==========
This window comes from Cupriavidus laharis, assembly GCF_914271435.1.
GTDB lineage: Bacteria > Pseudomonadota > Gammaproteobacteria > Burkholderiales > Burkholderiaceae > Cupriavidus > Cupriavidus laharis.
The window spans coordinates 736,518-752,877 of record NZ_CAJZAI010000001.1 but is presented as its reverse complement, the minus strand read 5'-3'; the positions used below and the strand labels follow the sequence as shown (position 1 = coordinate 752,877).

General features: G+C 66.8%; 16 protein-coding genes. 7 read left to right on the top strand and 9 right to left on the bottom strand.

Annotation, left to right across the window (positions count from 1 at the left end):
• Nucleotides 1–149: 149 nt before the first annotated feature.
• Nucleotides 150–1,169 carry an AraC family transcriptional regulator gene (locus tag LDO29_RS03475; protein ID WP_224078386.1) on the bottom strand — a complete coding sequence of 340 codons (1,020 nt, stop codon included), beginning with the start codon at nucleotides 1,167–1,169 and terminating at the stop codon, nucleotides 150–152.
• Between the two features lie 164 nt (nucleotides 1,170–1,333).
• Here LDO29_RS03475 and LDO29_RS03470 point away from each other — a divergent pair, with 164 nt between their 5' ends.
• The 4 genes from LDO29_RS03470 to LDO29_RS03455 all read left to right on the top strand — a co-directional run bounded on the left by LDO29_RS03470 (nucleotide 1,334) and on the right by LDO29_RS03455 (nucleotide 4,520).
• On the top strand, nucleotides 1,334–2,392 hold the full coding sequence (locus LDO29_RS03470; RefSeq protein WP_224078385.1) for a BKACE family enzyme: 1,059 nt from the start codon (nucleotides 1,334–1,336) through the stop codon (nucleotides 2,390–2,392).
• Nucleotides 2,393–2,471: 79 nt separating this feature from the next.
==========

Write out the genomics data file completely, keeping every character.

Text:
This window comes from Cupriavidus laharis, assembly GCF_914271435.1.
GTDB lineage: Bacteria > Pseudomonadota > Gammaproteobacteria > Burkholderiales > Burkholderiaceae > Cupriavidus > Cupriavidus laharis.
The window spans coordinates 736,518-752,877 of record NZ_CAJZAI010000001.1 but is presented as its reverse complement, the minus strand read 5'-3'; the positions used below and the strand labels follow the sequence as shown (position 1 = coordinate 752,877).

General features: G+C 66.8%; 16 protein-coding genes. 7 read left to right on the top strand and 9 right to left on the bottom strand.

Annotation, left to right across the window (positions count from 1 at the left end):
• Nucleotides 1–149: 149 nt before the first annotated feature.
• Nucleotides 150–1,169 carry an AraC family transcriptional regulator gene (locus tag LDO29_RS03475; protein ID WP_224078386.1) on the bottom strand — a complete coding sequence of 340 codons (1,020 nt, stop codon included), beginning with the start codon at nucleotides 1,167–1,169 and terminating at the stop codon, nucleotides 150–152.
• Between the two features lie 164 nt (nucleotides 1,170–1,333).
• Here LDO29_RS03475 and LDO29_RS03470 point away from each other — a divergent pair, with 164 nt between their 5' ends.
• The 4 genes from LDO29_RS03470 to LDO29_RS03455 all read left to right on the top strand — a co-directional run bounded on the left by LDO29_RS03470 (nucleotide 1,334) and on the right by LDO29_RS03455 (nucleotide 4,520).
• On the top strand, nucleotides 1,334–2,392 hold the full coding sequence (locus LDO29_RS03470; RefSeq protein WP_224078385.1) for a BKACE family enzyme: 1,059 nt from the start codon (nucleotides 1,334–1,336) through the stop codon (nucleotides 2,390–2,392).
• Nucleotides 2,393–2,471: 79 nt separating this feature from the next.